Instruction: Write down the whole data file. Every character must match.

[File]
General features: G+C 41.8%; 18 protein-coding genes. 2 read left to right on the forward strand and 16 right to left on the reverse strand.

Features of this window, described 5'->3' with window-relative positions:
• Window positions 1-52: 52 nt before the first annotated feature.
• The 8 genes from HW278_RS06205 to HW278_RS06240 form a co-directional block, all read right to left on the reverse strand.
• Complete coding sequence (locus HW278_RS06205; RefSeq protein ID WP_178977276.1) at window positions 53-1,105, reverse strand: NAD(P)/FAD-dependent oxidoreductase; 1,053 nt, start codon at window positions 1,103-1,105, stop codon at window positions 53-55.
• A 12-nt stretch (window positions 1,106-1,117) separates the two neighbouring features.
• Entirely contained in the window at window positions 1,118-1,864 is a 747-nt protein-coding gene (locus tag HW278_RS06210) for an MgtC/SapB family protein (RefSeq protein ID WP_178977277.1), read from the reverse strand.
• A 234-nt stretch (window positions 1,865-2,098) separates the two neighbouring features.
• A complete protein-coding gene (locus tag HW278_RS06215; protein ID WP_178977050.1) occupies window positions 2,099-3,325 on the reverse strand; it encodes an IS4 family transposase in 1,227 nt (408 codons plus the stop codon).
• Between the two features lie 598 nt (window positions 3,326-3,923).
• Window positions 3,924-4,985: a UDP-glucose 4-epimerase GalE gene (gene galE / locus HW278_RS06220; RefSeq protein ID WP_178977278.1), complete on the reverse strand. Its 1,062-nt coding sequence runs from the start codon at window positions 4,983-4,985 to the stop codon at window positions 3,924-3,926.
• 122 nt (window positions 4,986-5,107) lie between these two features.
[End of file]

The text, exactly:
General features: G+C 41.8%; 18 protein-coding genes. 2 read left to right on the forward strand and 16 right to left on the reverse strand.

Features of this window, described 5'->3' with window-relative positions:
• Window positions 1-52: 52 nt before the first annotated feature.
• The 8 genes from HW278_RS06205 to HW278_RS06240 form a co-directional block, all read right to left on the reverse strand.
• Complete coding sequence (locus HW278_RS06205; RefSeq protein ID WP_178977276.1) at window positions 53-1,105, reverse strand: NAD(P)/FAD-dependent oxidoreductase; 1,053 nt, start codon at window positions 1,103-1,105, stop codon at window positions 53-55.
• A 12-nt stretch (window positions 1,106-1,117) separates the two neighbouring features.
• Entirely contained in the window at window positions 1,118-1,864 is a 747-nt protein-coding gene (locus tag HW278_RS06210) for an MgtC/SapB family protein (RefSeq protein ID WP_178977277.1), read from the reverse strand.
• A 234-nt stretch (window positions 1,865-2,098) separates the two neighbouring features.
• A complete protein-coding gene (locus tag HW278_RS06215; protein ID WP_178977050.1) occupies window positions 2,099-3,325 on the reverse strand; it encodes an IS4 family transposase in 1,227 nt (408 codons plus the stop codon).
• Between the two features lie 598 nt (window positions 3,326-3,923).
• Window positions 3,924-4,985: a UDP-glucose 4-epimerase GalE gene (gene galE / locus HW278_RS06220; RefSeq protein ID WP_178977278.1), complete on the reverse strand. Its 1,062-nt coding sequence runs from the start codon at window positions 4,983-4,985 to the stop codon at window positions 3,924-3,926.
• 122 nt (window positions 4,986-5,107) lie between these two features.